July was busy and we’re now finally able to release tapes from Nocktern and krāllār, two records we’ve been working on and off in the past year or so. We’ve cooked you an epic newsletter this month so dig deep and enjoy.
We first heard the music on both krāllār’s big sad and Nocktern’s NoStalgia about a year ago during Amek Bummer Nights (here’s a set of beautiful pictures from the event). We immediately commissioned them to recreate them in a studio setting. They did so in February 2020 at Stoimen Stoyanov’s Glitch Lab Studio.
krāllār “big sad”
Behind the seven pieces in big sad lies a single-take studio recording of intense tape collages, reamping of found sounds, tape loops, and almost Feedbacker-style fuzz worship. Beautiful and vulnerable even at their rawest and noisiest moments, the tracks on big sad see the artist's trademark tape work reaching new planes of emotional complexity and depth.
Experience big sad on tape (ltd. to 50) & digital here.
NoStalgia is a watershed moment for Nocktern as it is the last recording before its transformation from a solo act into a duo. Careful and precise, yet live and free, the three movements found on the piece herein freely cross and amalgamate disparate genres and aesthetic influences to a result that makes us long for places, feelings and time that will never be.
Immerse yourself in NoStalgia on tape (ltd. to 50) & digital here.
Our biggest release of the year, Mytrip's Keeper has been met with overwhelmingly positive responses both from fans and the media. The album got rave reviews from Mes enceintes font défaut (read here in French) and Noise Receptor (read here). It also sold more than half of its run, so we recommend you get yours soon. While it’s still available through our Bandcamp, copies are also distributed by Alchembria (Poland), Consouling Store (Belgium), Drone Records (Germany), Le Disque Noir (Greece), Nuit Et Brouillard (France), etc.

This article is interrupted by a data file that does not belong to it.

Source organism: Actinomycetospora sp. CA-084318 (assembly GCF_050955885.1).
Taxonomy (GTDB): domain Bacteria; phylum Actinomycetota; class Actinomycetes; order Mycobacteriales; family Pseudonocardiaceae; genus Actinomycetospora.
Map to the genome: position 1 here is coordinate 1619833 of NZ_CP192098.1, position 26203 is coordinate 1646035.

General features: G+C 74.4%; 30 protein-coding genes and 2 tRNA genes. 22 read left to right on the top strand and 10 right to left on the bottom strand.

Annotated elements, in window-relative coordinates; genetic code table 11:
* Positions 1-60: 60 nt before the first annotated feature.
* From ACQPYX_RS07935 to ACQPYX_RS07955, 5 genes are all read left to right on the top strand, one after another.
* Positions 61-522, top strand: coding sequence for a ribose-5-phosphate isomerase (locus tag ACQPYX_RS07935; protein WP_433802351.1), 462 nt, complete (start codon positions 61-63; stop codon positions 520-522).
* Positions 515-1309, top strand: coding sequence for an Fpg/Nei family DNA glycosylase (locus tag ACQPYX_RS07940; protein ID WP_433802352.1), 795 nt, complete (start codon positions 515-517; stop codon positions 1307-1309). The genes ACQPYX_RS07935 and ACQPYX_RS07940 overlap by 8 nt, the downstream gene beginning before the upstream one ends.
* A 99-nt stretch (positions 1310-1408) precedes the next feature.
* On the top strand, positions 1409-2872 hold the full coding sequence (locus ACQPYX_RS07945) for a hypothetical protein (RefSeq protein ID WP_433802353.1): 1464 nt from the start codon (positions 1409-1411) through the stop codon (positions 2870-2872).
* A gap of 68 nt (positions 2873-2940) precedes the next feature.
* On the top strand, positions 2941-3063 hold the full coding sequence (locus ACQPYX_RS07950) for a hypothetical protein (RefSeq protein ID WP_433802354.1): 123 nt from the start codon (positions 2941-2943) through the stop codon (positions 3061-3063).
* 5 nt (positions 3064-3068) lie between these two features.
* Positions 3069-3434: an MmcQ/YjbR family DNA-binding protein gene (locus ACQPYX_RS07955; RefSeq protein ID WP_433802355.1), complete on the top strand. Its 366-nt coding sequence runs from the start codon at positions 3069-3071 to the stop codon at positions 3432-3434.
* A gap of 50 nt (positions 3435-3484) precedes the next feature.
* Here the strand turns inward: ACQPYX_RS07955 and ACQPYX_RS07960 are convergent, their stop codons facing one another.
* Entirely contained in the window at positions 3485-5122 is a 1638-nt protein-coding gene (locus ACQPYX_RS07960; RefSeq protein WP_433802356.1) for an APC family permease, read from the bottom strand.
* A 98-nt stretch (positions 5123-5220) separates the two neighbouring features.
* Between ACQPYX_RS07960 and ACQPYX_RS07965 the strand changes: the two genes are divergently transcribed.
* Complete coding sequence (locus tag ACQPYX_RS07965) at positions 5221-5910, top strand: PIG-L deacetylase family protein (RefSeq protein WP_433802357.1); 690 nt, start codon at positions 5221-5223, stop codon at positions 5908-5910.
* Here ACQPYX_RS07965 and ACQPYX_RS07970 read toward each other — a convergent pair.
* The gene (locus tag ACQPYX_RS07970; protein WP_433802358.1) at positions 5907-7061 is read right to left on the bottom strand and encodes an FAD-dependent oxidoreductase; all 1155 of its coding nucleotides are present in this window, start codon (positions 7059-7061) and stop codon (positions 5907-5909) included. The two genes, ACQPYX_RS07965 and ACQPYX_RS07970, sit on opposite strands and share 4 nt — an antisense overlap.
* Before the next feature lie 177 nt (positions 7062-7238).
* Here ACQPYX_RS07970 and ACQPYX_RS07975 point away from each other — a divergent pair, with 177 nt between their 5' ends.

Apart from the focus on Mytrip's newest release, a few of our other recent tapes got reviewed by some of our favorite sites.
Amek Drone Ensemble's Op.1 got a review in Tabs Out (read here).
"Σάρκα" the closing track of Conjecture's V got itself a pretty cool video. It comes more than a year after the album's release, but as they say, better late than never. Also, keep your eyes on Conjecture as there's a new EP coming real soon. Watch it below:
Evitceless started his bi-monthly residency at Ma3azef with an awesome mix containing a few of his untitled new pieces. Listen to it here.
V-Stók did a mix for the Koden Podcast. Listen to it here.
After three months of waiting, we finally received the newest issue from what is by far the best zine on post-industrial music, Noise Receptor Journal. As is usual for us, we wanted to understand it better, so we did an interview with its creator, Richard Stevenson. The result was one of the most detailed insights in his creative efforts and reasons far too long for a newsletter. If you’re interested in the entire conversation with Richard, well, that’s another reason to look forward to the next issue of our annual zine Comfort Club, expected early 2021. Until then here are the essentials. Our conversation is available in Bulgarian thanks to our friends at Lunatic.bg. Lastly, feel free to contact us if you want to get a copy of Noise Receptor Journal no.8.
Print media as a filter from the information overload - an interview with Richard Stevenson from Noise Receptor Journal
The annual Noise Receptor Journal is one of the last remaining printed zines that focus on genres such as dark ambient, death industrial, and power electronics. The zine is written and designed by Richard Stevenson for whom this is a second publication after Spectrum Magazine. To learn more about what made Richard return to publishing physical zines and what is their function in the current oversaturated with information distractions world, read below.